A handwritten document written (from his Senate seat) by the first President of The Republic of Texas, to his wife, Margaret Lea Houston (addressed to “Mrs. Houston).
The document is signed at the conclusion “Houston” by Sam Houston.
Four pages on two adjoining sheets (written front and back), measuring 8″ x 9.5″. On Washington letterhead, dated January 21, 1859.
The letter reads in full:
“My dear Love, It is raining finely this morning, after three days of beautiful weather, and now we may look for rain, snow and sleet. On yesterday our niece, Sally Houston, arrived with her uncle, Mr. Ball. She is a smart girl & I suppose performs perfectly in the Piano, and sings like a thrush. I have heard her play one song, but you know that I am no judge, and if I hear her sing another, it will be accidental, for I have not time for music. I learn that the ladies went to the concert and heard an unpronounceable lady preform [sic] on the Piano and sing. I think it was “Piccoi lamini.” As I do not go into such crowds I can tell you nothing more about her or the concert. I send you my Dear, a Poem, which you will agree throws most poetry in the shade. I wish you would get Sam’s opinion on its merits, for they are rare. I am in my seat in the Senate, and tho [sic] the Senate has not met, the time approaches fast when it will meet and cut off my letter. Today, I am to dine with the President and I assure you it is not a pleasant duty, as it will place me in stays, as well as cause me to loose my “cream” and cut my meats, or get nothing to eat. I have only dined out once, & that I could not forgo as there were ladies to be at the table! There is only one Lady I could mention that I would freely live on bread and water for a month, If I could have the pleasure of taking one quick meal with her. You can, perhaps, fancy who she is, and I am sure, you will not censure my taste, or think the sacrifice too great, for the pleasure I would have in meeting the Lady. You will readily recognize the Lady without my naming her. If it were need full I would tell you her name. Tell Maggie that I was starting out to get her a book, as it began to rain. I will not neglect her request. Oh, I would be so happy if I could be at home to hear the rain patter on the roof. It is now pattering on the skyline of the Chamber, [Senate] and it is most provokingly enchanting when I fancy how much more sweetly my time would pass were I at home. Thy Devoted Houston.”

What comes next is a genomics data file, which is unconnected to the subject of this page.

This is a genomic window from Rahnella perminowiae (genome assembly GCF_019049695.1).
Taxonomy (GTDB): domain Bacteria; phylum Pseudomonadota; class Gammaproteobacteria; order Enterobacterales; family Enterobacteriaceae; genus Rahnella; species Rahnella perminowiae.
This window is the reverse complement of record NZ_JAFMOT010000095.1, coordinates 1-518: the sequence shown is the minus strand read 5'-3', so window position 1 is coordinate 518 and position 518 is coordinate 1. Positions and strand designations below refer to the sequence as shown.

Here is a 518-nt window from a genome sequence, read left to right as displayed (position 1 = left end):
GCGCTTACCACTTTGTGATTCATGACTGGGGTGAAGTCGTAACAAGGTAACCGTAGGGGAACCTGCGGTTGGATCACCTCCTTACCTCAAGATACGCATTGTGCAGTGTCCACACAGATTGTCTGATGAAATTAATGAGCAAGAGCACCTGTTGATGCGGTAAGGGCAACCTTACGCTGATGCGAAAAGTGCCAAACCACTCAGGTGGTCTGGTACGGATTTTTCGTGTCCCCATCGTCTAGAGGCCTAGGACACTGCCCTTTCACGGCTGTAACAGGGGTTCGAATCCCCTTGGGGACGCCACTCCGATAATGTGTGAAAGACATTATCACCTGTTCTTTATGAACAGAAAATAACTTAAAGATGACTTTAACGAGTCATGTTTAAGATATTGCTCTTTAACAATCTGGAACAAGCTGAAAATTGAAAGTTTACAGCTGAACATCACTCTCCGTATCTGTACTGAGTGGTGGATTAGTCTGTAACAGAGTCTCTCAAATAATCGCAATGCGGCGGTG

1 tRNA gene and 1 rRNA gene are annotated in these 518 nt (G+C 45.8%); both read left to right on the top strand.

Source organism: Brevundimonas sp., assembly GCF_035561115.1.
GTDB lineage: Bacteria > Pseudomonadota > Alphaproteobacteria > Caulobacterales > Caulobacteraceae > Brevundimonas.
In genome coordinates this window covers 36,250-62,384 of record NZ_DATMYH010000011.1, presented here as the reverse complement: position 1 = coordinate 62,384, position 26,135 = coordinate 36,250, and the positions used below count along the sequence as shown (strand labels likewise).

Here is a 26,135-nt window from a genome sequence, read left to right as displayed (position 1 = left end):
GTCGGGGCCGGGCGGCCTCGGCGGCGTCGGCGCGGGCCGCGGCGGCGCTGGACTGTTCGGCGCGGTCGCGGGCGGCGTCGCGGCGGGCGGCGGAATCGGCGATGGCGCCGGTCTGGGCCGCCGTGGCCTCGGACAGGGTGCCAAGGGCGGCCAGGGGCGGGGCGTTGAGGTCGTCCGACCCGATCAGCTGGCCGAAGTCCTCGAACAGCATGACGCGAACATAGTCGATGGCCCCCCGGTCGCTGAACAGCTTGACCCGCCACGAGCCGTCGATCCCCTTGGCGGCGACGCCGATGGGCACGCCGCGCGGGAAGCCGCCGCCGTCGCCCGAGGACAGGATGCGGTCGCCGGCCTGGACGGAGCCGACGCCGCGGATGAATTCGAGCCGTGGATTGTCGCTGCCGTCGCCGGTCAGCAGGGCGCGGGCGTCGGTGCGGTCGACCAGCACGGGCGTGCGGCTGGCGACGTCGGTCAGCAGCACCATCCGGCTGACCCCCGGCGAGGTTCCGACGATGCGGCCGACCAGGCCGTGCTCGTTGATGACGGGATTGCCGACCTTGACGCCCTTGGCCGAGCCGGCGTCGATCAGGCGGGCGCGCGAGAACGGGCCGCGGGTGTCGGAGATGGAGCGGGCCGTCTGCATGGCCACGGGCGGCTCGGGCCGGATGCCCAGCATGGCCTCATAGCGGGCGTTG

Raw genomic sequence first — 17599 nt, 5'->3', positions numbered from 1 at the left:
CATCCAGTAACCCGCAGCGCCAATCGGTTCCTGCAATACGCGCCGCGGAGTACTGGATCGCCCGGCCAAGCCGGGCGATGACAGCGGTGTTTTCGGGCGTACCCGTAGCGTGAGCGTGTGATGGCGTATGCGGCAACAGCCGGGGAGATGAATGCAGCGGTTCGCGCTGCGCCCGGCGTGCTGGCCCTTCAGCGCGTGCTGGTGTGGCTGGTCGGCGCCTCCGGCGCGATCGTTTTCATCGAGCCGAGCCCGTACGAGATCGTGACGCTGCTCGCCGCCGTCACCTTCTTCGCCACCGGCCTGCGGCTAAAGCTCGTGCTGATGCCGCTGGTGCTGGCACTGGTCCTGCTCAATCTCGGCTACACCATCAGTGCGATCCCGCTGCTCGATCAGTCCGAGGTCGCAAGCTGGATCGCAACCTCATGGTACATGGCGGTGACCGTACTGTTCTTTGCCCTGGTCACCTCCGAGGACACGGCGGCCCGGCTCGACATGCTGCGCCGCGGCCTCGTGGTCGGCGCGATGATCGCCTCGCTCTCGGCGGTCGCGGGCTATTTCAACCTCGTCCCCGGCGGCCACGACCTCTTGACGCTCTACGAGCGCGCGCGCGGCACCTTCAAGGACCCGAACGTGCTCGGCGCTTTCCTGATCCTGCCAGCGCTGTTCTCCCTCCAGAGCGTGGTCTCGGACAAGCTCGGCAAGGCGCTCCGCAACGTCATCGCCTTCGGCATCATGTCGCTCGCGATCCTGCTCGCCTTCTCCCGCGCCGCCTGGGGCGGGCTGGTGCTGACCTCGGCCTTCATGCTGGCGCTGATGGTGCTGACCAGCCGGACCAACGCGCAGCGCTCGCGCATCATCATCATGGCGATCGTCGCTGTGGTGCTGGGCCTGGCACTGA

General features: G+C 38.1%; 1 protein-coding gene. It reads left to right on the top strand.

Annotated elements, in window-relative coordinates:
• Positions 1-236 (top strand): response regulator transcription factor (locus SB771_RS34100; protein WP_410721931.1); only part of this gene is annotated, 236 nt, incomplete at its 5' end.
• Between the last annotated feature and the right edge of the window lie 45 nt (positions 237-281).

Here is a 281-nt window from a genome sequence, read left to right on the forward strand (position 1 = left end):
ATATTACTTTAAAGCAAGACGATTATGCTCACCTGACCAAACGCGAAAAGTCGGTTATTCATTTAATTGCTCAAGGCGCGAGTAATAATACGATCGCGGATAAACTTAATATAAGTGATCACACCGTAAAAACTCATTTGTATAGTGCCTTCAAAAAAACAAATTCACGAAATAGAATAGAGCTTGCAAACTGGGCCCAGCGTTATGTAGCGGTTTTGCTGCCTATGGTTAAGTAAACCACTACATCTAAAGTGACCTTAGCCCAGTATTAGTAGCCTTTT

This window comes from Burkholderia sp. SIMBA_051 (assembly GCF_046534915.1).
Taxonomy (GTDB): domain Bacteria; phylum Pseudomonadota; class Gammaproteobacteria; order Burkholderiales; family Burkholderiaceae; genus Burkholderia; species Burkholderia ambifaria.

In good condition, with overall toning and staining, separations at horizontal folds that have been professionally repaired, and a light vertical fold through a letter of the signature.
Museum-quality frame included in price.
Sold with Certificates of Authenticity from The Autograph Source and two independent third-party authenticators: Beckett Authentication Services and PSA/DNA.
Attracted to the struggle for Texan independence, he led the Texan army at the battle of San Jacinto and became the first president of the Republic of Texas. After the admission of Texas as a state, he became a senator. He was the governor of Texas, but was deposed when he refused to swear allegiance to the Confederate States of America.